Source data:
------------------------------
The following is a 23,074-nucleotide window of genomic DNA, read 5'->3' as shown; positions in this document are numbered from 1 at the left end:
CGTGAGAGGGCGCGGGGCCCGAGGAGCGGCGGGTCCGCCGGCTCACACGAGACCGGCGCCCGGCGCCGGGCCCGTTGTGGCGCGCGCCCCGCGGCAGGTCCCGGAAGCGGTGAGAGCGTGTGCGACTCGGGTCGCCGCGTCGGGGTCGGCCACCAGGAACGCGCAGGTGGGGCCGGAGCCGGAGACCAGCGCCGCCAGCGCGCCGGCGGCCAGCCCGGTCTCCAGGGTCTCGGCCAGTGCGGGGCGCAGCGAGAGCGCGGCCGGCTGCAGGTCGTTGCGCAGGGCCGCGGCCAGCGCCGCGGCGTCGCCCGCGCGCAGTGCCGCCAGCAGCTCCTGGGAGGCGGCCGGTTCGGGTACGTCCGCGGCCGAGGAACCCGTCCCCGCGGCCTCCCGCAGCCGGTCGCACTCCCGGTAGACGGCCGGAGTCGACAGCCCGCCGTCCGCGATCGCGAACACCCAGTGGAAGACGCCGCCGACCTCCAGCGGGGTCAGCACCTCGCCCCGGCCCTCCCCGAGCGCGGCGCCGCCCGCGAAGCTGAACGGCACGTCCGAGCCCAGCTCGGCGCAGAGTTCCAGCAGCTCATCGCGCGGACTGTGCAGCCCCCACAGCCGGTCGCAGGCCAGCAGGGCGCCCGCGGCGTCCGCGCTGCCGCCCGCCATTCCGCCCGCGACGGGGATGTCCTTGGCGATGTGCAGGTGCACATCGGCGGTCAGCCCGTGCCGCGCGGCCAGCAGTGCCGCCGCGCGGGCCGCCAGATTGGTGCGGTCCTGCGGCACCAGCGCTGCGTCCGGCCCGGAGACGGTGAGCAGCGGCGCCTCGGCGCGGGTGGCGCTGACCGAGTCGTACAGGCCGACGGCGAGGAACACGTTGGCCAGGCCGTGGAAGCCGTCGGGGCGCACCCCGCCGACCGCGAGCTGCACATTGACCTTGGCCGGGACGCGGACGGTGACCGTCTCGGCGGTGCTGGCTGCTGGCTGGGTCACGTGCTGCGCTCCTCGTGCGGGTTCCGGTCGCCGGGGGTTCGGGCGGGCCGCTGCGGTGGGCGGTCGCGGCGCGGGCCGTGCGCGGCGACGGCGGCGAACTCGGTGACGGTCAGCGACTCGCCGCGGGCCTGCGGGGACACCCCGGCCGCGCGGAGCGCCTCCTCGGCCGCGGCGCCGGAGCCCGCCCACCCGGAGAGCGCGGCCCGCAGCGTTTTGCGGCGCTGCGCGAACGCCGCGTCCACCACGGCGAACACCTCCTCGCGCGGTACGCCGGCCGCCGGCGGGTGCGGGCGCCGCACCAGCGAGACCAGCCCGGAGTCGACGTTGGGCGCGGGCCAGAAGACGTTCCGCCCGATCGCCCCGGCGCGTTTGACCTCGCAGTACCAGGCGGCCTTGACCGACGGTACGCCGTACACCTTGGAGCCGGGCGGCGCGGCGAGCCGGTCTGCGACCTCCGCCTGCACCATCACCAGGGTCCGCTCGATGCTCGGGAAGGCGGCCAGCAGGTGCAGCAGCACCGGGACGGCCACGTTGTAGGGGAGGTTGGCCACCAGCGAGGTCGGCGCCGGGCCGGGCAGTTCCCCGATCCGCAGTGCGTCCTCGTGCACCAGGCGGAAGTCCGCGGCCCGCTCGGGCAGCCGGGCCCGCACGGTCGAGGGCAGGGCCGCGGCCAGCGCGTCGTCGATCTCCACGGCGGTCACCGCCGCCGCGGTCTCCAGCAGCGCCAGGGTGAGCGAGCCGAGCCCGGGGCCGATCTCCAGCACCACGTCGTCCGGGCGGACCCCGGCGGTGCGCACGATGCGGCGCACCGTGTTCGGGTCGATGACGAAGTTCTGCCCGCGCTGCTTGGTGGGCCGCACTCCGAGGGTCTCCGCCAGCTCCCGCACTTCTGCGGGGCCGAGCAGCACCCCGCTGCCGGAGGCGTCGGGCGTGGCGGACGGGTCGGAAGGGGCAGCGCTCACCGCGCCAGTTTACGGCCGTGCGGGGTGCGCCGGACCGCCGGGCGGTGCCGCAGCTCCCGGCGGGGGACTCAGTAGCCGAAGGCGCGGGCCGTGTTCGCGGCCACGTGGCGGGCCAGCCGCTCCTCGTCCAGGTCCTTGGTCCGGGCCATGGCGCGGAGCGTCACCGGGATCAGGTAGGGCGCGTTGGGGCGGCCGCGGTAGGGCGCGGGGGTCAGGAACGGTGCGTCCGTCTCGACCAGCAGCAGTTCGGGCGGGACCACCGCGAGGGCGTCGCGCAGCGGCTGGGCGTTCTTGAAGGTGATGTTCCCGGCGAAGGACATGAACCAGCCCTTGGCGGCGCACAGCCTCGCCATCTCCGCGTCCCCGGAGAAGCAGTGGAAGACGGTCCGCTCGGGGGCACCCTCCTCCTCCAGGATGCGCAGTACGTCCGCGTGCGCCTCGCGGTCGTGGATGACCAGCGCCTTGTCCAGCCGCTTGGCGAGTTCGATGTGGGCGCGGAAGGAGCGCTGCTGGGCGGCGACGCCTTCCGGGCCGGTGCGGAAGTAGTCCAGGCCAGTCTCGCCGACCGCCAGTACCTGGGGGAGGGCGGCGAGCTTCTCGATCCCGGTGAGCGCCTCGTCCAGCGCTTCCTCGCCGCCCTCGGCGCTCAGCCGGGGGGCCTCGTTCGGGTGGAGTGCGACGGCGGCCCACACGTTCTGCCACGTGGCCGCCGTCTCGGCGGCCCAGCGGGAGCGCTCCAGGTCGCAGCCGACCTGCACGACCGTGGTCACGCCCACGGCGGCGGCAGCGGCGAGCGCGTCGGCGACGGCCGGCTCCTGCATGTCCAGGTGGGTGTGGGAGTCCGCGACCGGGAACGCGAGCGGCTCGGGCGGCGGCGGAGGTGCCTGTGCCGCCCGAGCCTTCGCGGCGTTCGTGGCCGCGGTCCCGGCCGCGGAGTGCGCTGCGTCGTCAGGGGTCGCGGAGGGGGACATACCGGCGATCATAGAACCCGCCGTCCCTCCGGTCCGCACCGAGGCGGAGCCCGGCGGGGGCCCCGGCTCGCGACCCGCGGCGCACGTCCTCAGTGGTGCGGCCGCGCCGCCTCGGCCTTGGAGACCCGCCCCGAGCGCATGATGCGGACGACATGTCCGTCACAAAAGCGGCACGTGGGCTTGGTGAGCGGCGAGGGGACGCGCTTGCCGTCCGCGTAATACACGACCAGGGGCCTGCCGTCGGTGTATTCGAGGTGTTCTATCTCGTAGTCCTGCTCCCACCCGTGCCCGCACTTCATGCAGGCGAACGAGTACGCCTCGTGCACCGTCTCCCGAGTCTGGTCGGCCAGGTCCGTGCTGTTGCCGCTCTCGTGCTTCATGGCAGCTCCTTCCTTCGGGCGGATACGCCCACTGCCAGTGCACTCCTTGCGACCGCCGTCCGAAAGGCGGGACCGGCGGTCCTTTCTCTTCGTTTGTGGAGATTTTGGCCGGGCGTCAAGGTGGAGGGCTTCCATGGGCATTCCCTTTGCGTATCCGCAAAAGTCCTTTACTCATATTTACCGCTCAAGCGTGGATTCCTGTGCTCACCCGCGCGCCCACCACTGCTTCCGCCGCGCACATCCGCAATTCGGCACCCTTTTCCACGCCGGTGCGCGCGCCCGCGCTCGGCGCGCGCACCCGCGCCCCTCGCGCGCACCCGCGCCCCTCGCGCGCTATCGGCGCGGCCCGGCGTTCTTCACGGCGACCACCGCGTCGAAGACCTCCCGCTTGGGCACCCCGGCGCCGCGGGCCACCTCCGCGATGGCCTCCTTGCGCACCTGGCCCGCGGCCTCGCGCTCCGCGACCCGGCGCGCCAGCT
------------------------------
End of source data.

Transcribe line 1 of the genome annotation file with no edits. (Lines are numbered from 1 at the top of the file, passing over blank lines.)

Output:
The following is a 23,074-nucleotide window of genomic DNA, read 5'->3' as shown; positions in this document are numbered from 1 at the left end: